A comedy with horror elements, set at Christmas, released in the summer of 1984, earning positive reviews (Despite many being turned off by the violence) and earned a ton of money at the box office and a huge cult following 30+ years after release. How does this compute?
A few days before Christman, Randy Peltzer (Hoyt Axton) is in Chinatown in New York City (Well... at least presumably NYC) and is looking to sell his inventions in one of the many shops around. He finds, with the aid of a young kid, a trinket shop, ran by the boy's grandfather, Mr. Wing (Key Luke).
Upon trying to sell his wares, he comes across a strange creature; very rare but also very interesting. He tries to buy the creature for his son, but Mr. Wing refuses because he couldn't handle the huge responsibility of taking care of a Mogwai. Of course, his grandson sneaks him out and sells him the Mogwai, with three rules: Sunlight will kill them, do not get the creature wet, and don't feed them after midnight.
Back in Kingston Falls, USA, Randy's son Billy (Zach Galligan, in his screen debut) is working at the local bank, trying to earn a living until his drawing lands him a better job and also trying to get a date with co-worker, Kate (Phoebe Cates). His father comes back from his trip, with an early gift in tow for Billy, the Mogwai he dubs "Gizmo" (Voiced by Howie Mandel).
Billy manages to take real good care of Gizmo, but when his young friend Pete (Corey Feldman) accidentally spills water on Gizmo, it unleashes more Mogwai, who tend to be more unruly than Gizmo. Billy decides to take Gizmo to his old school science teacher to run some tests on his own creature he creates with water. In the meantime, Billy tries to take care of all of the creatures, but is tricked into feeding them after midnight, after his clock wire is chewed loose. This then creates something far more dangerous, far more scary and more sinister... Gremlins!
Billy must then team up with Kate and Gizmo to protect himself, his family and the rest of Kingston Falls from falling into chaos. Will they succeed? Will they fall in love? Does the mogwai have internal clocks that tell them where midnight is in their timezone?
Has anybody never saw this classic film? Endlessly parodied, countless ripoffs (The series of Critters films, Muchies and Hobgoblins just to name a few) and was supposedly even the inspiration for the Furby, this film has huge influence. That, and the film is a ton of fun and pretty dark to boot.
I really like how black the film got, with the infamous scene of Kate telling the story of her father while hiding from the gremlins, but also making some of the darker elements huge sources of comedy and hasn't aged a bit. The story is well-paced, managing to entice us throughout the whole journey and not be boring.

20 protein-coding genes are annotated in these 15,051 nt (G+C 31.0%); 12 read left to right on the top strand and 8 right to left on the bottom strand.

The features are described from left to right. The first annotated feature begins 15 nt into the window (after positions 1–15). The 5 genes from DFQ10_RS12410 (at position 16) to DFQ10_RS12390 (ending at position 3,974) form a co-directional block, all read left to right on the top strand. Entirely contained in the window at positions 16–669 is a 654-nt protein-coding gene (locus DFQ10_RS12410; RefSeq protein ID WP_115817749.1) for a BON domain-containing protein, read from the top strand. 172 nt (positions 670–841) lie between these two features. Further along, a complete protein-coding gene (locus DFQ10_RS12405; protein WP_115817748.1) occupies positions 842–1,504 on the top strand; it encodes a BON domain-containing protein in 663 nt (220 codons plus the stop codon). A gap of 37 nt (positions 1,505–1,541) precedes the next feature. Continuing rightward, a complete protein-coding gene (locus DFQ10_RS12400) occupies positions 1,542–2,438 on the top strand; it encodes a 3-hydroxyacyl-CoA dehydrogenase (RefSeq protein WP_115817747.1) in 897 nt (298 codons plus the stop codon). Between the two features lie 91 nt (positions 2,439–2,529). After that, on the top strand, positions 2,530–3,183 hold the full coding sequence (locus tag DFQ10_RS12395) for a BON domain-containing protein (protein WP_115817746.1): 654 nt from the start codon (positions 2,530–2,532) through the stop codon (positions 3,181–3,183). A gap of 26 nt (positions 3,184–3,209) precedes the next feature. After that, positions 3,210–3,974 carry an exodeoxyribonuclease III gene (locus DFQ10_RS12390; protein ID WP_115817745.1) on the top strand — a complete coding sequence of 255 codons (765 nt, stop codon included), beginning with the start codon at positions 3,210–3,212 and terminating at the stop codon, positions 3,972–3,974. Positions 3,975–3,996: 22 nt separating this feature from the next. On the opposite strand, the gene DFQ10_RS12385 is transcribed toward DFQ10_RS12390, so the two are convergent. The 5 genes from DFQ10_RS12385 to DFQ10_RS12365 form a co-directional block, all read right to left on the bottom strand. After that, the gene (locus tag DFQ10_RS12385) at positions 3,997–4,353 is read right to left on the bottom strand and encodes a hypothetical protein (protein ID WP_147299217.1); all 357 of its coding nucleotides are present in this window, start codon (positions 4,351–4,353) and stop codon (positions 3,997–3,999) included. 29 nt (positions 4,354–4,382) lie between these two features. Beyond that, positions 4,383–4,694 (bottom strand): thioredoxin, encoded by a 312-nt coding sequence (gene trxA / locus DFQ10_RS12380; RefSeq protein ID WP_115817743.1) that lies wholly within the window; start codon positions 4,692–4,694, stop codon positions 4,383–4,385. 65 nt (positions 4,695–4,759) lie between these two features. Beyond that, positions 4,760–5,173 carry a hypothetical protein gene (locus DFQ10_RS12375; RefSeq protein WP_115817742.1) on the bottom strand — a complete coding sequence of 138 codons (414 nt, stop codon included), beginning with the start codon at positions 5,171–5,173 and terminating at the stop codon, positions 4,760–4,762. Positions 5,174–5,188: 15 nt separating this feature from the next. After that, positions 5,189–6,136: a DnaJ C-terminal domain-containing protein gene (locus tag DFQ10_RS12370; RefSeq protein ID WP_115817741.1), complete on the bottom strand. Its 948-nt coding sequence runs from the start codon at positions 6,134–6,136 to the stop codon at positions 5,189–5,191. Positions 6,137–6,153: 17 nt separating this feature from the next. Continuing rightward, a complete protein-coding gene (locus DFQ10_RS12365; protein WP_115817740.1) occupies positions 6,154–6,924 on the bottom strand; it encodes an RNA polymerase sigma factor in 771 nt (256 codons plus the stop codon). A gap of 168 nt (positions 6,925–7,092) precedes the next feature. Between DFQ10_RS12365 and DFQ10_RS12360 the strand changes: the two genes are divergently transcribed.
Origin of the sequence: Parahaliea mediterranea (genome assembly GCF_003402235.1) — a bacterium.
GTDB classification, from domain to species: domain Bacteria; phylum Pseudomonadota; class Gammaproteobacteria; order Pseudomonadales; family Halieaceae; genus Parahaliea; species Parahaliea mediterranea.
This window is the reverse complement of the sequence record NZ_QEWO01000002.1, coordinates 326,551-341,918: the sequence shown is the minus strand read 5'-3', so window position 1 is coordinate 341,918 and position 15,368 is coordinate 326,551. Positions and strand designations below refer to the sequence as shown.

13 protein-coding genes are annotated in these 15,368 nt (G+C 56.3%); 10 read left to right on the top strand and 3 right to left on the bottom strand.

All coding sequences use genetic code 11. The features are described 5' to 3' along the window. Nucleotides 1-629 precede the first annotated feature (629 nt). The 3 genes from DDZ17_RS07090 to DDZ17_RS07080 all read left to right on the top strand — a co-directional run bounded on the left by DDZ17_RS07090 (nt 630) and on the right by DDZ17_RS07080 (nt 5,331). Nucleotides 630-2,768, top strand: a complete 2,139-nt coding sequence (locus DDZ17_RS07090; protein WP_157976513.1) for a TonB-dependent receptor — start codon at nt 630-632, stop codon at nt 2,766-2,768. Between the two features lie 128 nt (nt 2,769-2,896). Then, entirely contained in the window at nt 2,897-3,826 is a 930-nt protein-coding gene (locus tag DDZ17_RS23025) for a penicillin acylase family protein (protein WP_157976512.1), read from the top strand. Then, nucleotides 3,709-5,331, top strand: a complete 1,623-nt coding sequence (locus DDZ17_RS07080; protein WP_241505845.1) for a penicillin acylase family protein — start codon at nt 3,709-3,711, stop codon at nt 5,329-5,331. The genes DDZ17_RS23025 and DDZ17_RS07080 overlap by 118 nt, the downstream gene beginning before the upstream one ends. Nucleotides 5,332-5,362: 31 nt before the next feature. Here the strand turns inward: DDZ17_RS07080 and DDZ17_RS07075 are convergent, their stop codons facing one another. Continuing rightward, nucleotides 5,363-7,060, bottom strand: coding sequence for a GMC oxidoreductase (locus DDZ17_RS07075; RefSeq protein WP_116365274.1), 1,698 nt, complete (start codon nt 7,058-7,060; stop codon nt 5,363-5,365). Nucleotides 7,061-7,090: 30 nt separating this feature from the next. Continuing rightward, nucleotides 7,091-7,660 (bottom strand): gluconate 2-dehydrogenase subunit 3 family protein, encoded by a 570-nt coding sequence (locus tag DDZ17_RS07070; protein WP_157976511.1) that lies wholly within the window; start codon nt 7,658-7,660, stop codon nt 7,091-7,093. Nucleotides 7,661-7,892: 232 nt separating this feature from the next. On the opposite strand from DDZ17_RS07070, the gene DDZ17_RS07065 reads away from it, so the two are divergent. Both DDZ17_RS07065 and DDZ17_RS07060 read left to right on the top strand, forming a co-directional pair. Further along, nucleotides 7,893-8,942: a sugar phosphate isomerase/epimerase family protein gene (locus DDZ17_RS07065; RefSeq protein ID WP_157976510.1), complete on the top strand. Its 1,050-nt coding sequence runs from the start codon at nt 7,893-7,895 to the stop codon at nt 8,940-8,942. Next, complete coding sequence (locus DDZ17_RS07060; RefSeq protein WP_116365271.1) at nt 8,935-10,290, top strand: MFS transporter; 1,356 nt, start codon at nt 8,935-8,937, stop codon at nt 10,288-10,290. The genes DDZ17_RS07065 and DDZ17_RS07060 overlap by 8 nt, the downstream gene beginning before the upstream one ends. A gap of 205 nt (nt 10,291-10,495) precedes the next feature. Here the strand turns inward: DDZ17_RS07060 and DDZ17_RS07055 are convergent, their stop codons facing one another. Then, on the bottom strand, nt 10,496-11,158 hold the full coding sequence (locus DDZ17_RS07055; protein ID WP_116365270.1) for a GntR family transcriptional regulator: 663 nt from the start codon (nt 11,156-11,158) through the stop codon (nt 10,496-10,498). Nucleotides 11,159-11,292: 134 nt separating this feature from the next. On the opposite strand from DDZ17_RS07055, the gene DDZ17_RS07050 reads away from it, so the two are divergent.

The two leads have good chemistry, and while Galligan did pretty well as a first time lead (Charming, not bad looking as a lead, delivers a line fairly well), but Cates acts better overall and manages to believably make her character tragic but hopeful. The supporting cast does tremendous work, with Axton delivering a warm, fatherly performance, Feldman does good work as Pete, Mandel doing a voice fairly similarly to Bobby from Bobby's World (Anybody remember that show...?) but not annoying at all, Key Luke doing good work as the stubborn Mr. WIng and Polly Holliday as Mrs. Deagle (The single richest person in town who is a real you-know-what) are all fantastic. Of course, Billy's neighbor is played by iconic character actor Dick Miller and shines as the only real believer in gremlins, though in a fairly xenophobic way, but still believes in them.
Joe Dante brings his A-game to the film, managing to imbue his style into a major Hollywood film. Though able to be serious in the serious moments, there is a comedic pulse throughout the entire film that could undercut several scenes, but manages to subside until needed. Which is often needed and well done. Chris Columbus' screenplay, his first screenplay (Followed by The Goonies' and Young Sherlock Holmes, all three made by Spielberg) and manages to be a great mix of comedy and horror (Originally, this was a pitch black comedy, where the gremlins would eat patrons of a McD's instead of the burgers... 'nuff said) and has terrific flow and great use of the Christmas-time setting, which Columbus would use to great effect when he became a director, making the classic Home Alone years later.